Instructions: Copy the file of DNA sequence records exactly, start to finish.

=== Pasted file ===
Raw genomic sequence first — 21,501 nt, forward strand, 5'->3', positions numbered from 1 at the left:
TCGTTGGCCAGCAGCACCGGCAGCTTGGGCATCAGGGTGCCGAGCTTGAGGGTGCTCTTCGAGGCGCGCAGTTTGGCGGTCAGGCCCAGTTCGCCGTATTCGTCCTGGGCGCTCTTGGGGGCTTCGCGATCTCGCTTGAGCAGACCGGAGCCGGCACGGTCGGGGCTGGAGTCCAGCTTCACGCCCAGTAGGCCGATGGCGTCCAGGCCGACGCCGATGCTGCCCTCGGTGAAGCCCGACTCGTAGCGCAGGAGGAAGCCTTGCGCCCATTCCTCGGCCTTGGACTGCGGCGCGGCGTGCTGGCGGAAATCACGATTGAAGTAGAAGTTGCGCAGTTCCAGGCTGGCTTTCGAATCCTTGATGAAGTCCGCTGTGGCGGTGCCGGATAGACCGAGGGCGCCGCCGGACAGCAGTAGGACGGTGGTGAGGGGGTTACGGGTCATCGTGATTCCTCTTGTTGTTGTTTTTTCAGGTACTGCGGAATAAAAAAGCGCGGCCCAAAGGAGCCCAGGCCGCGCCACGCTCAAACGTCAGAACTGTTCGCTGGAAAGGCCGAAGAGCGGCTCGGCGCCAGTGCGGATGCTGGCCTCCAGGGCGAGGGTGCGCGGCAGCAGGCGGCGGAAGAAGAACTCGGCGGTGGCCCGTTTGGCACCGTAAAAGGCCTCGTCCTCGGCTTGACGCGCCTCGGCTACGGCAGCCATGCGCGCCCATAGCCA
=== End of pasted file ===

Raw genomic sequence first — 21,501 nt, forward strand, 5'->3', positions numbered from 1 at the left:
TCGTTGGCCAGCAGCACCGGCAGCTTGGGCATCAGGGTGCCGAGCTTGAGGGTGCTCTTCGAGGCGCGCAGTTTGGCGGTCAGGCCCAGTTCGCCGTATTCGTCCTGGGCGCTCTTGGGGGCTTCGCGATCTCGCTTGAGCAGACCGGAGCCGGCACGGTCGGGGCTGGAGTCCAGCTTCACGCCCAGTAGGCCGATGGCGTCCAGGCCGACGCCGATGCTGCCCTCGGTGAAGCCCGACTCGTAGCGCAGGAGGAAGCCTTGCGCCCATTCCTCGGCCTTGGACTGCGGCGCGGCGTGCTGGCGGAAATCACGATTGAAGTAGAAGTTGCGCAGTTCCAGGCTGGCTTTCGAATCCTTGATGAAGTCCGCTGTGGCGGTGCCGGATAGACCGAGGGCGCCGCCGGACAGCAGTAGGACGGTGGTGAGGGGGTTACGGGTCATCGTGATTCCTCTTGTTGTTGTTTTTTCAGGTACTGCGGAATAAAAAAGCGCGGCCCAAAGGAGCCCAGGCCGCGCCACGCTCAAACGTCAGAACTGTTCGCTGGAAAGGCCGAAGAGCGGCTCGGCGCCAGTGCGGATGCTGGCCTCCAGGGCGAGGGTGCGCGGCAGCAGGCGGCGGAAGAAGAACTCGGCGGTGGCCCGTTTGGCACCGTAAAAGGCCTCGTCCTCGGCTTGACGCGCCTCGGCTACGGCAGCCATGCGCGCCCATAGCCA